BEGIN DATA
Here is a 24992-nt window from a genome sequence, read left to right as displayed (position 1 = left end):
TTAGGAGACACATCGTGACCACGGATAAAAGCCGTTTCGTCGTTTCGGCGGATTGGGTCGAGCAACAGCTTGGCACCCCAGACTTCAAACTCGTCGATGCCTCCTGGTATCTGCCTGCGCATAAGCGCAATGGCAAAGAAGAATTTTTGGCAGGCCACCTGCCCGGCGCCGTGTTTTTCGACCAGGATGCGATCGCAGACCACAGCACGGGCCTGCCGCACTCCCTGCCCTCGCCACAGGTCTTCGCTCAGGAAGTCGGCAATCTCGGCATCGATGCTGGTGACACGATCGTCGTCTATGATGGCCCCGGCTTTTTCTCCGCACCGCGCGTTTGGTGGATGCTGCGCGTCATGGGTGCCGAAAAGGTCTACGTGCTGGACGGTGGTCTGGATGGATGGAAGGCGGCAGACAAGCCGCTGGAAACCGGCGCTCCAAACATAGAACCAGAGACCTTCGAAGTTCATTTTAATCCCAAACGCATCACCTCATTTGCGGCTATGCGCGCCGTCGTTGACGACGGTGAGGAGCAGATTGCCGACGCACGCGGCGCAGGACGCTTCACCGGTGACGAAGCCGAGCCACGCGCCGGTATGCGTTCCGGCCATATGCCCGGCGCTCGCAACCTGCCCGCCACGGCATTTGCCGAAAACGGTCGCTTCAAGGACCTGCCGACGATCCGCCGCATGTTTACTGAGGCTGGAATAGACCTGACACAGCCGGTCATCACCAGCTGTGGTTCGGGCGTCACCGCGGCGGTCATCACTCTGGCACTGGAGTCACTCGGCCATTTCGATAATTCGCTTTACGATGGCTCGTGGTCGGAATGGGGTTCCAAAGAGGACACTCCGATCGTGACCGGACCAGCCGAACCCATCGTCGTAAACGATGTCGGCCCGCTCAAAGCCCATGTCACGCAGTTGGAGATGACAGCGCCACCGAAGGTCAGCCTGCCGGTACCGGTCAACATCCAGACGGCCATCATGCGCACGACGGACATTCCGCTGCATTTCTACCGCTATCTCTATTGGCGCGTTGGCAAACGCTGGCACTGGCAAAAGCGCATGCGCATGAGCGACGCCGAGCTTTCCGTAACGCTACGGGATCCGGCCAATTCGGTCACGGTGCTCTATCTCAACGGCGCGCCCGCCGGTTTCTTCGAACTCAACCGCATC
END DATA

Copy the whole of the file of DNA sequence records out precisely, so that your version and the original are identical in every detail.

Here is a 24992-nt window from a genome sequence, read left to right as displayed (position 1 = left end):
TTAGGAGACACATCGTGACCACGGATAAAAGCCGTTTCGTCGTTTCGGCGGATTGGGTCGAGCAACAGCTTGGCACCCCAGACTTCAAACTCGTCGATGCCTCCTGGTATCTGCCTGCGCATAAGCGCAATGGCAAAGAAGAATTTTTGGCAGGCCACCTGCCCGGCGCCGTGTTTTTCGACCAGGATGCGATCGCAGACCACAGCACGGGCCTGCCGCACTCCCTGCCCTCGCCACAGGTCTTCGCTCAGGAAGTCGGCAATCTCGGCATCGATGCTGGTGACACGATCGTCGTCTATGATGGCCCCGGCTTTTTCTCCGCACCGCGCGTTTGGTGGATGCTGCGCGTCATGGGTGCCGAAAAGGTCTACGTGCTGGACGGTGGTCTGGATGGATGGAAGGCGGCAGACAAGCCGCTGGAAACCGGCGCTCCAAACATAGAACCAGAGACCTTCGAAGTTCATTTTAATCCCAAACGCATCACCTCATTTGCGGCTATGCGCGCCGTCGTTGACGACGGTGAGGAGCAGATTGCCGACGCACGCGGCGCAGGACGCTTCACCGGTGACGAAGCCGAGCCACGCGCCGGTATGCGTTCCGGCCATATGCCCGGCGCTCGCAACCTGCCCGCCACGGCATTTGCCGAAAACGGTCGCTTCAAGGACCTGCCGACGATCCGCCGCATGTTTACTGAGGCTGGAATAGACCTGACACAGCCGGTCATCACCAGCTGTGGTTCGGGCGTCACCGCGGCGGTCATCACTCTGGCACTGGAGTCACTCGGCCATTTCGATAATTCGCTTTACGATGGCTCGTGGTCGGAATGGGGTTCCAAAGAGGACACTCCGATCGTGACCGGACCAGCCGAACCCATCGTCGTAAACGATGTCGGCCCGCTCAAAGCCCATGTCACGCAGTTGGAGATGACAGCGCCACCGAAGGTCAGCCTGCCGGTACCGGTCAACATCCAGACGGCCATCATGCGCACGACGGACATTCCGCTGCATTTCTACCGCTATCTCTATTGGCGCGTTGGCAAACGCTGGCACTGGCAAAAGCGCATGCGCATGAGCGACGCCGAGCTTTCCGTAACGCTACGGGATCCGGCCAATTCGGTCACGGTGCTCTATCTCAACGGCGCGCCCGCCGGTTTCTTCGAACTCAACCGCATC